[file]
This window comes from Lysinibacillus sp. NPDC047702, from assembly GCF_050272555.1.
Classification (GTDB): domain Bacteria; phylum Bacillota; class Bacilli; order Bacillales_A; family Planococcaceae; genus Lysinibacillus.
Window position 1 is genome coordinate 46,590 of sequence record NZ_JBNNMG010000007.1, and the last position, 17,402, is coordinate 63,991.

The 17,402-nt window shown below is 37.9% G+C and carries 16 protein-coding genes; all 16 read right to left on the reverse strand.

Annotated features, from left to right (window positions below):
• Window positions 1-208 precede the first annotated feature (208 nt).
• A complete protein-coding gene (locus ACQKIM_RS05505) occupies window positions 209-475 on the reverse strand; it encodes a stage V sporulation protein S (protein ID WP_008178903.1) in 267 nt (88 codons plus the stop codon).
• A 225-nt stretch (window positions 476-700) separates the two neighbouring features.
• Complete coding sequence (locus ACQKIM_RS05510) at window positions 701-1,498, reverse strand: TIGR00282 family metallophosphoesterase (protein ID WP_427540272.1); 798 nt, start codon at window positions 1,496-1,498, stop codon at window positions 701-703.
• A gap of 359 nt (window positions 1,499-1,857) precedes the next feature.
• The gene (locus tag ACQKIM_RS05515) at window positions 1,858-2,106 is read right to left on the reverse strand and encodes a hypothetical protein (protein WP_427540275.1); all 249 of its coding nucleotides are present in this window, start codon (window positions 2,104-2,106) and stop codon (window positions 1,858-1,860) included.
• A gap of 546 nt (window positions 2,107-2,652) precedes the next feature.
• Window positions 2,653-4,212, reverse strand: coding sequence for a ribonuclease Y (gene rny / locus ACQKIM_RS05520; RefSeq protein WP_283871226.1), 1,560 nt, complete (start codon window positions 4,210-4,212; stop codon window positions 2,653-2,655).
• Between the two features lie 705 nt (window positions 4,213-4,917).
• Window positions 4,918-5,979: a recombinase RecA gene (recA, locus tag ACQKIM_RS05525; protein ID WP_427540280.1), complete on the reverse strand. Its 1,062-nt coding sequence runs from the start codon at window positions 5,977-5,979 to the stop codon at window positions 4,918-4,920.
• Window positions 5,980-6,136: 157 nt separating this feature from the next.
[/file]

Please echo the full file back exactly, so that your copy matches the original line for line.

This window comes from Lysinibacillus sp. NPDC047702, from assembly GCF_050272555.1.
Classification (GTDB): domain Bacteria; phylum Bacillota; class Bacilli; order Bacillales_A; family Planococcaceae; genus Lysinibacillus.
Window position 1 is genome coordinate 46,590 of sequence record NZ_JBNNMG010000007.1, and the last position, 17,402, is coordinate 63,991.

The 17,402-nt window shown below is 37.9% G+C and carries 16 protein-coding genes; all 16 read right to left on the reverse strand.

Annotated features, from left to right (window positions below):
• Window positions 1-208 precede the first annotated feature (208 nt).
• A complete protein-coding gene (locus ACQKIM_RS05505) occupies window positions 209-475 on the reverse strand; it encodes a stage V sporulation protein S (protein ID WP_008178903.1) in 267 nt (88 codons plus the stop codon).
• A 225-nt stretch (window positions 476-700) separates the two neighbouring features.
• Complete coding sequence (locus ACQKIM_RS05510) at window positions 701-1,498, reverse strand: TIGR00282 family metallophosphoesterase (protein ID WP_427540272.1); 798 nt, start codon at window positions 1,496-1,498, stop codon at window positions 701-703.
• A gap of 359 nt (window positions 1,499-1,857) precedes the next feature.
• The gene (locus tag ACQKIM_RS05515) at window positions 1,858-2,106 is read right to left on the reverse strand and encodes a hypothetical protein (protein WP_427540275.1); all 249 of its coding nucleotides are present in this window, start codon (window positions 2,104-2,106) and stop codon (window positions 1,858-1,860) included.
• A gap of 546 nt (window positions 2,107-2,652) precedes the next feature.
• Window positions 2,653-4,212, reverse strand: coding sequence for a ribonuclease Y (gene rny / locus ACQKIM_RS05520; RefSeq protein WP_283871226.1), 1,560 nt, complete (start codon window positions 4,210-4,212; stop codon window positions 2,653-2,655).
• Between the two features lie 705 nt (window positions 4,213-4,917).
• Window positions 4,918-5,979: a recombinase RecA gene (recA, locus tag ACQKIM_RS05525; protein ID WP_427540280.1), complete on the reverse strand. Its 1,062-nt coding sequence runs from the start codon at window positions 5,977-5,979 to the stop codon at window positions 4,918-4,920.
• Window positions 5,980-6,136: 157 nt separating this feature from the next.